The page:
SHIRLEY -- Each of the nine houses the Shirley Historical Society has lined up for its upcoming Historical House Tour on Sunday, April 29 from 1 to 4 p.m. has something special to offer.
According to tour organizer Susan Baxter, there's something extra at the "Tupper House," where visitors can browse and buy Tupperware, circa 2017, from the local Tupperware Lady.
Tour tickets are $25 in advance, $30 on tour day and are available at the Historical Society and Hazen Library. "We're hoping this will be a major fundraiser for the museum," Baxter said.
Robert Adam, who owns two of the houses on the HHT itinerary, noted some of those special features during a recent preview tour.
Formerly known as the Shaker Infirmary, the old building has windows with "some of the earliest sash profiles in all the Shaker houses I've seen," he said.
A preservationist and teacher who has made a career restoring antique buildings, Adam is well versed in Shaker history and the uniquely functional design of the structures in which members of the once thriving, now defunct religious sect -- famed for its celibate,communal lifestyle -- lived and worked.
Several years ago, Adam had "the old Shaker infirmary" moved to his property, saving it from the wrecking ball.
Asked about the vivid, pumpkin-yellow paint he'd chosen for the exterior of the main house and its venerable add-on, Adam said it fits. "Each Shaker village had its own version of yellow," he said.
Inside, the layout of his home (not on the tour) is open. The style is decidedly Shaker-esque.
Seated at his dining table, Adam set the stage for the tour.
An aunt of Benton MacKaye, one of the founding fathers of the Appalachian Trail, lived in the house originally, Adam said, veering off into a litany of its connections and conversions over the years. A Harvard grad from a theatrical family who became, among other things, a forester and planner, MacKaye summered in Shirley during his college years and later retired to his adopted hometown.
Freshly painted white outside and full of period perks within its cozy rooms, the MacKaye cottage would be the second stop on this morning. The first was "the old Shaker infirmary" next door.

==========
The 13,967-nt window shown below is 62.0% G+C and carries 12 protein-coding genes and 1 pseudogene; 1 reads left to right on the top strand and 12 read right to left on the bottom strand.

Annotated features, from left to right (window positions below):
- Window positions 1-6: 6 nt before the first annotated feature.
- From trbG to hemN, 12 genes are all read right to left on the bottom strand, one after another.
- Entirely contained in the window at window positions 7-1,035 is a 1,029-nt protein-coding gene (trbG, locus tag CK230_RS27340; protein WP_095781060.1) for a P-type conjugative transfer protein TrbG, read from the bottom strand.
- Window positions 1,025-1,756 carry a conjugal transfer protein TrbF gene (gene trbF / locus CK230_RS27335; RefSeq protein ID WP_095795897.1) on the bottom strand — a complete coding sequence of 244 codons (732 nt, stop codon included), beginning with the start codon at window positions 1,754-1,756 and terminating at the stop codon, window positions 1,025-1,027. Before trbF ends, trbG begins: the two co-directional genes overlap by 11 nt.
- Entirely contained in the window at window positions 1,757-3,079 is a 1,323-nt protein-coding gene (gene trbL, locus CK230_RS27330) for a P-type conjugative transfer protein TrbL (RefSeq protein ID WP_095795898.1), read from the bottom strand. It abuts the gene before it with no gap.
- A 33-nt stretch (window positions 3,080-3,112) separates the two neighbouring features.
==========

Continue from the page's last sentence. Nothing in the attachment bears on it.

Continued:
The small, wood-framed building, circa 1800, was typical of Shaker "shop buildings" of its time, according to a biopic that Adam and Shirley Historical Society Curator Meredith Marcincewicz composed. But it is unique because of its gambrel roof, a style that "for some reason" the Shakers abandoned in favor of pitched roofs in the later 19th century.
The building has been moved several times and was first used as the office for The South Family of Shakers in Lancaster, just over the Shirley town line. Next, it was moved to the Church Family, about a half-mile north in an area now within the state prison grounds,where several Shaker buildings still stand. There, the old building was used as a "sick house," and later became known as the "infirmary."
In 1906, the building was moved to a site a couple of miles away, next to the Hazen or "Brick" Tavern on the Union Turnpike. The Shakers bought the tavern for "people from the world" to stay when visiting their village. When they sold the tavern, the "infirmary" became a caretaker's cottage.
Despite changes such as wainscoting from the 1830's in the workroom and absent its original center chimney, its Shaker heritage has been preserved.
The third stop is the Whitney House on the Common, now the home of Ron and Alex Banay, recently retired after many years teaching at the Middlesex School in Concord.
The house was in rough shape when they bought it, Alex said; its rehab was a long labor of love. The results are stunning, a perfect marriage of 18th and 19th century nuances and 21st century conveniences.
A butler's pantry connects the formal dining room to the homey country kitchen, with a commodious center island and old-fashioned features intact, such as the fireplace with beehive ovens.
There are fireplaces throughout this old house, which boasts refinished, wide pine floors, comfy parlors, a spacious, high-ceilinged front entry hall and a grand staircase.
Built around 1797, the son of Shirley's first minister once occupied this house. He also owned a store across the street.
The white, pillared, Georgian/Federal was "the premier house" in town, Adam said. As the owner of a lot of valuable real estate in town, Phinehas Whitney was "the squire," he said.
A big, elegant house like this was a statement about its owner's stature, Adam continued. Its style is "conservative" but it had "all the latest features," too. Nothing too ostentatious, though. Window embrasures, for example, were "in keeping with their surroundings."
For tour information, please contact Susan Baxter or Meredith Marcincewicz at the Shirley Historical Society.